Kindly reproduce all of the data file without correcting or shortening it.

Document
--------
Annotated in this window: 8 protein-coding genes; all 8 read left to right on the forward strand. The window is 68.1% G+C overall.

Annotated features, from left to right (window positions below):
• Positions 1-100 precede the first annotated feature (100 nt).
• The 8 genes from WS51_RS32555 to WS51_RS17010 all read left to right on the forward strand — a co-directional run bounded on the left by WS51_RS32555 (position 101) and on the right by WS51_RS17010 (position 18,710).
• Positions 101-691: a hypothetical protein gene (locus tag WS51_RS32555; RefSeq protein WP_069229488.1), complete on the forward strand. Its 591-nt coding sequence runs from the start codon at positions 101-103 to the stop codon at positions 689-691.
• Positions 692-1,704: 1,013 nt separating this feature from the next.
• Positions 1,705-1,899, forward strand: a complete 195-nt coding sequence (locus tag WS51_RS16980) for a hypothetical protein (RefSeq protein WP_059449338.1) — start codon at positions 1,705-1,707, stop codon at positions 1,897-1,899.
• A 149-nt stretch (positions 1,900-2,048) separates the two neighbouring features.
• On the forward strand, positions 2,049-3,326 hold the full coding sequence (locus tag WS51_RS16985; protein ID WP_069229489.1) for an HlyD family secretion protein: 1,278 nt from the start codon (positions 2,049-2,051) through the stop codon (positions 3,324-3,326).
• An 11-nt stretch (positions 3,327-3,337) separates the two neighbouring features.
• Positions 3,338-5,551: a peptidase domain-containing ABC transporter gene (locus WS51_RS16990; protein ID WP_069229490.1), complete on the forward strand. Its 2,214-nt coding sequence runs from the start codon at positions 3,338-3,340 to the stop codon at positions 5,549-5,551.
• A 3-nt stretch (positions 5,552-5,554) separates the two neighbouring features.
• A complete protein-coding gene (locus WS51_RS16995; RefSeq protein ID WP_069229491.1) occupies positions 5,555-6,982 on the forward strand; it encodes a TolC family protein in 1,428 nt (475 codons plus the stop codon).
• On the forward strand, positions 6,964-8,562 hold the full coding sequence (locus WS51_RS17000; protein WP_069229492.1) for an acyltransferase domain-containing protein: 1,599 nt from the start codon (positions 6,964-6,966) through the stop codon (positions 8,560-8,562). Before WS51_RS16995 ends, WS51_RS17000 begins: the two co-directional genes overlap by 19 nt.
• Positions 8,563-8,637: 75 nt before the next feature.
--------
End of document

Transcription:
Annotated in this window: 8 protein-coding genes; all 8 read left to right on the forward strand. The window is 68.1% G+C overall.

Annotated features, from left to right (window positions below):
• Positions 1-100 precede the first annotated feature (100 nt).
• The 8 genes from WS51_RS32555 to WS51_RS17010 all read left to right on the forward strand — a co-directional run bounded on the left by WS51_RS32555 (position 101) and on the right by WS51_RS17010 (position 18,710).
• Positions 101-691: a hypothetical protein gene (locus tag WS51_RS32555; RefSeq protein WP_069229488.1), complete on the forward strand. Its 591-nt coding sequence runs from the start codon at positions 101-103 to the stop codon at positions 689-691.
• Positions 692-1,704: 1,013 nt separating this feature from the next.
• Positions 1,705-1,899, forward strand: a complete 195-nt coding sequence (locus tag WS51_RS16980) for a hypothetical protein (RefSeq protein WP_059449338.1) — start codon at positions 1,705-1,707, stop codon at positions 1,897-1,899.
• A 149-nt stretch (positions 1,900-2,048) separates the two neighbouring features.
• On the forward strand, positions 2,049-3,326 hold the full coding sequence (locus tag WS51_RS16985; protein ID WP_069229489.1) for an HlyD family secretion protein: 1,278 nt from the start codon (positions 2,049-2,051) through the stop codon (positions 3,324-3,326).
• An 11-nt stretch (positions 3,327-3,337) separates the two neighbouring features.
• Positions 3,338-5,551: a peptidase domain-containing ABC transporter gene (locus WS51_RS16990; protein ID WP_069229490.1), complete on the forward strand. Its 2,214-nt coding sequence runs from the start codon at positions 3,338-3,340 to the stop codon at positions 5,549-5,551.
• A 3-nt stretch (positions 5,552-5,554) separates the two neighbouring features.
• A complete protein-coding gene (locus WS51_RS16995; RefSeq protein ID WP_069229491.1) occupies positions 5,555-6,982 on the forward strand; it encodes a TolC family protein in 1,428 nt (475 codons plus the stop codon).
• On the forward strand, positions 6,964-8,562 hold the full coding sequence (locus WS51_RS17000; protein WP_069229492.1) for an acyltransferase domain-containing protein: 1,599 nt from the start codon (positions 6,964-6,966) through the stop codon (positions 8,560-8,562). Before WS51_RS16995 ends, WS51_RS17000 begins: the two co-directional genes overlap by 19 nt.
• Positions 8,563-8,637: 75 nt before the next feature.